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Jacket text to the original US (Little Brown & Co) edition of David Irving: The Rise and Fall of the Luftwaffe
Jacket of new edition (click to enlarge)
"Here was a man like me, who just did not know the word 'impossible."'

-- Hitler, speaking of Erhard Milch


ERHARD Milch: airman, airline tycoon, senior field marshal after Göring of the Luftwaffe, and finally prisoner of war. The Rise and Fall of the Luftwaffe traces the career of the brilliant, aggressive creator of Germany's air force in World War II.

A fighter-squadron commander during World War I, Milch became at age thirty-three one of the directors of Germany's newly formed state airline, Lufthansa. "If you like to think of me as having once been energetic," he advised friends and enemies alike, "I suggest you now add the word 'ruthless' -- or multiply by it, whatever is easier by your slide-rule." Milch's dynamism and superb organizational skills, characterized by Time magazine as being similar to those of "an able and energetic U.S. businessman," rescued the faltering Lufthansa and attracted the attention of Göring and Hitler.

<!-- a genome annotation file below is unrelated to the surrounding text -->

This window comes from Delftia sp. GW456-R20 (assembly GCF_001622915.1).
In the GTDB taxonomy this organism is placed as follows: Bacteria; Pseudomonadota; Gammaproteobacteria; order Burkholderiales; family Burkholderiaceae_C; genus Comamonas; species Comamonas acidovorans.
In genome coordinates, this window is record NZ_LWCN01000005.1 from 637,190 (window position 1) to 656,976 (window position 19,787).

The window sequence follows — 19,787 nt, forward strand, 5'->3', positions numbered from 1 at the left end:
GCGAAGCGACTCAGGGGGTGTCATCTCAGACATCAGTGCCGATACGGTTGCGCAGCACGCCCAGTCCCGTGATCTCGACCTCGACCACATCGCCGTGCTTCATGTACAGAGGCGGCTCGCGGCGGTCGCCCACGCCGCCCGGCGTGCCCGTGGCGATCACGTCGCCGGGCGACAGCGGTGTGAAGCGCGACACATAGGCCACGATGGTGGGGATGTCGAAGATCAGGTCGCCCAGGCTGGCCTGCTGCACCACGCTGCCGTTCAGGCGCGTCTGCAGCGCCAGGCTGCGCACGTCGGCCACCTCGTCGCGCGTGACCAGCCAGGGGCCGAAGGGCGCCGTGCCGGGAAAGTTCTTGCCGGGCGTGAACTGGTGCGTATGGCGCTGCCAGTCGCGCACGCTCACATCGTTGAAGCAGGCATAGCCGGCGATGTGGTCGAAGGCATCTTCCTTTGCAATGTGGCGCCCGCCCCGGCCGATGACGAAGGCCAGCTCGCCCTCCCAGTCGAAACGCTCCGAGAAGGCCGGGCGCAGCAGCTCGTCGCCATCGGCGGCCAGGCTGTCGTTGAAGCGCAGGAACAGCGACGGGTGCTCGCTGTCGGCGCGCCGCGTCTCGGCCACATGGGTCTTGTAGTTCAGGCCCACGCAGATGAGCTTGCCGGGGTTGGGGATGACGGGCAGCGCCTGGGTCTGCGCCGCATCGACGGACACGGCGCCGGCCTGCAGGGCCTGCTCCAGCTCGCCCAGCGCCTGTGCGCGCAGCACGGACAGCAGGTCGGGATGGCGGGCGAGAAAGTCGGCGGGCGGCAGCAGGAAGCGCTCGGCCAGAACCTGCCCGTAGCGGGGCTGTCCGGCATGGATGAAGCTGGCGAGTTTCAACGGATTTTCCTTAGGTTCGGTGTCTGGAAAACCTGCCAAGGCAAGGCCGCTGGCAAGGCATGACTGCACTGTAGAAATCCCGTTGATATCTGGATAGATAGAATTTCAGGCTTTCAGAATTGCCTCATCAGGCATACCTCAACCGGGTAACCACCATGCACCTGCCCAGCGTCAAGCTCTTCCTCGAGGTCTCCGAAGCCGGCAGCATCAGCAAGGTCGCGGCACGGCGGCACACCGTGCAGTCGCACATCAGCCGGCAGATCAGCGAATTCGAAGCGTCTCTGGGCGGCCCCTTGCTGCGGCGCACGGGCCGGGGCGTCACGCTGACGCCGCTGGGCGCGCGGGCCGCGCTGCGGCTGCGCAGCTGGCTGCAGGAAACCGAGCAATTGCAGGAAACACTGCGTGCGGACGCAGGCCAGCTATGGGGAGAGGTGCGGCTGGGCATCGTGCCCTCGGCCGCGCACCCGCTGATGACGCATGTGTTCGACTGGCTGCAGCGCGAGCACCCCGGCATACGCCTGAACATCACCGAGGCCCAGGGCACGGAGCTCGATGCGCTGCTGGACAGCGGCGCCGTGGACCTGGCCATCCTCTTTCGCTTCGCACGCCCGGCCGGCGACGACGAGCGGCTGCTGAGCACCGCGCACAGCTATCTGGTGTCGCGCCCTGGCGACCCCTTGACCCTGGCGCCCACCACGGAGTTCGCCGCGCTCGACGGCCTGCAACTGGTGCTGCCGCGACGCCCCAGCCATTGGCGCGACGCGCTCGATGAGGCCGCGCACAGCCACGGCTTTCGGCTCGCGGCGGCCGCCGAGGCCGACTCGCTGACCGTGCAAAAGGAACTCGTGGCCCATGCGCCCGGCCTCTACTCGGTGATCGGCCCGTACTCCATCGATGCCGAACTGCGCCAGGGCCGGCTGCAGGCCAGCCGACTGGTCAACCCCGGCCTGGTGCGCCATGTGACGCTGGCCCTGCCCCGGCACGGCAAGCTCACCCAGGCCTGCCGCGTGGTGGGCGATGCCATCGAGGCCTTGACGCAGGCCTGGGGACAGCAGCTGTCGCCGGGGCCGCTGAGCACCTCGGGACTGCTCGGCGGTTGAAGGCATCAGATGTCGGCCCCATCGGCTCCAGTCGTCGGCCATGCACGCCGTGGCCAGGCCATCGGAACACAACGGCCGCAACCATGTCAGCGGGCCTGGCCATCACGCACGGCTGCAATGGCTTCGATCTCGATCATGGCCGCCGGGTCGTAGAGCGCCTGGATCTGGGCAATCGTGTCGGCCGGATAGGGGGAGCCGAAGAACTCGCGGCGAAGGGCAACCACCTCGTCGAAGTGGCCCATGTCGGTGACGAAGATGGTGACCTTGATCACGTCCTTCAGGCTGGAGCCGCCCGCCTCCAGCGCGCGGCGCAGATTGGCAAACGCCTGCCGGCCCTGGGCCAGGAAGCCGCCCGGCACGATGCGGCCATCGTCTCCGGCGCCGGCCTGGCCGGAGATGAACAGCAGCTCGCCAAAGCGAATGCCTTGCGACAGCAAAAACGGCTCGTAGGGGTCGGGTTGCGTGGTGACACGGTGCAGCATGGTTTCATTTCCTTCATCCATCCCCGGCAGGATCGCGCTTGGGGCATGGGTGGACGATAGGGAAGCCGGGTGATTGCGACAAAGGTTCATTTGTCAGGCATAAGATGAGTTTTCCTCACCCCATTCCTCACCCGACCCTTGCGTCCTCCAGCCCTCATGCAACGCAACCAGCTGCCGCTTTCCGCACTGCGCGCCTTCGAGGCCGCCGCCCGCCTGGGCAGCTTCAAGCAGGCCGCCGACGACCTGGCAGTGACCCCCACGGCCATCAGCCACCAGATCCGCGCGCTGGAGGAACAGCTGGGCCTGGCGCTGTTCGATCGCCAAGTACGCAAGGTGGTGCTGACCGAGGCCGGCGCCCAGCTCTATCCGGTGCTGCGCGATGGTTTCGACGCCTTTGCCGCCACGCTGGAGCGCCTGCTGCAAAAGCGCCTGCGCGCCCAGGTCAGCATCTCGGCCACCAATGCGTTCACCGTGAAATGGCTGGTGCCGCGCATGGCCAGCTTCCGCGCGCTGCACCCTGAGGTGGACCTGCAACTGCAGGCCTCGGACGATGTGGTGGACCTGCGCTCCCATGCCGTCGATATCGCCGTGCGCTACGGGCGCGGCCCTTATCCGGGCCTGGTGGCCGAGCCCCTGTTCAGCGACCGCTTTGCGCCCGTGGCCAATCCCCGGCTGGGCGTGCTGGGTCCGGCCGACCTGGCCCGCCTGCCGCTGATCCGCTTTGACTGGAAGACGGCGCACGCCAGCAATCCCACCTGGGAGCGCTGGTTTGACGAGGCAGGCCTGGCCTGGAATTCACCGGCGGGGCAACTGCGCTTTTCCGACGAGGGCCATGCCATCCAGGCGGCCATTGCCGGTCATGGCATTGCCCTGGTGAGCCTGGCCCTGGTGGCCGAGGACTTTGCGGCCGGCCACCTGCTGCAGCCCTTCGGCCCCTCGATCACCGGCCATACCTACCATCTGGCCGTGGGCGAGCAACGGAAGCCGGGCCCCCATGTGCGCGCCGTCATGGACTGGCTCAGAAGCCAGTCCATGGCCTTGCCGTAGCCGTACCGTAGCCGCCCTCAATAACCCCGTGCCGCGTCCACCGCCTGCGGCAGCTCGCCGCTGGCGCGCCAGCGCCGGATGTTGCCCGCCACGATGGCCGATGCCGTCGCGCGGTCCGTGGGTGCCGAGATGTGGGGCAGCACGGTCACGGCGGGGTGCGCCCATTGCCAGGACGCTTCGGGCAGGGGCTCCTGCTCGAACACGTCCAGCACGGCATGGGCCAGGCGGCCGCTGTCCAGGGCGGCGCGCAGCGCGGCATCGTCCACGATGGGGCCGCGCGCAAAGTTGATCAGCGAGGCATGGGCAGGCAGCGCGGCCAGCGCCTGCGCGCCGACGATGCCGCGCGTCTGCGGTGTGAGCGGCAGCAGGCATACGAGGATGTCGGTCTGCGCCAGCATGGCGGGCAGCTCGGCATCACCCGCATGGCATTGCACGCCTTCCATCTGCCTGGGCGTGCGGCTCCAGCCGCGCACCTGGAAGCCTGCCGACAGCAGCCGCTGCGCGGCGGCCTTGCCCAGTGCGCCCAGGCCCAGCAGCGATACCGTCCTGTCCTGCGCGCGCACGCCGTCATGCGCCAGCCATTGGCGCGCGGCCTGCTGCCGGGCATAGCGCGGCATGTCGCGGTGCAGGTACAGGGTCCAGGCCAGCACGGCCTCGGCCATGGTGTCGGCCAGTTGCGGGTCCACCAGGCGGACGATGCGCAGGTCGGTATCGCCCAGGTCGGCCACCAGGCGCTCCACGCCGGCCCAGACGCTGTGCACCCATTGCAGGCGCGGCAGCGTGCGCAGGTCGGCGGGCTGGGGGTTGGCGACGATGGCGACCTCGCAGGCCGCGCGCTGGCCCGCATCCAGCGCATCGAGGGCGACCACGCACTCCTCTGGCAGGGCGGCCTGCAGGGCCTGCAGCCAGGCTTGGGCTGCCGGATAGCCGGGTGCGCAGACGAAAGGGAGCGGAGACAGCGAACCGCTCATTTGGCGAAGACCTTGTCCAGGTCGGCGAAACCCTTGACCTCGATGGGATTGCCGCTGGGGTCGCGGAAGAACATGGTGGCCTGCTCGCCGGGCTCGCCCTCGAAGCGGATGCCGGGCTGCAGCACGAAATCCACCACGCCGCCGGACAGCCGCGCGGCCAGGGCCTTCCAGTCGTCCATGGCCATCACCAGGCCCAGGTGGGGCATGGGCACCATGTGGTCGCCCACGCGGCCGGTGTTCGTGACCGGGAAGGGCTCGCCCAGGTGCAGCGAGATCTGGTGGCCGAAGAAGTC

In 1933 Milch was named Göring's State Secretary for Air and from that post, he engineered the emergence in 1939 of Hitler's Germany -- forbidden any military aircraft whatever by the Treaty of Versailles -- as the strongest air power in the world. But talent of Milch's caliber proved to be rare; Göring's poor leadership and the weakness of the Minister in Charge of Armaments, Ernst Udet, had crippled the technical arm of the Luftwaffe by corruption and incompetence. German air strength dwindled, and like so much of Hitler's Wehrmacht, the air force became a bureaucratic nightmare. Even Milch's remarkable wartime achievements -- he more than tripled aircraft production despite limited resources and crushing Allied air attacks -- could not forestall the Luftwaffe's ignominious collapse.

Using the extensive notebooks and diaries that Milch kept throughout his career, David Irving describes the field marshal's rise and his later uneasy relationships with Speer, Göring and Hitler as jealousies and brazen grabs for power (to which Milch eventually fell victim) erupted openly. Yet even in disgrace, even after his sentence to life imprisonment at the Nuremberg trials, Milch, who never read past page twenty of Mein Kampf, remained as intensely loyal as the day he had declared of Hitler: "Even if he commanded me to walk across the waves to him, I would unhesitatingly obey."

 Printed in the USA by Little Brown & Co

Index to Hermann Göring
© Focal Point 2004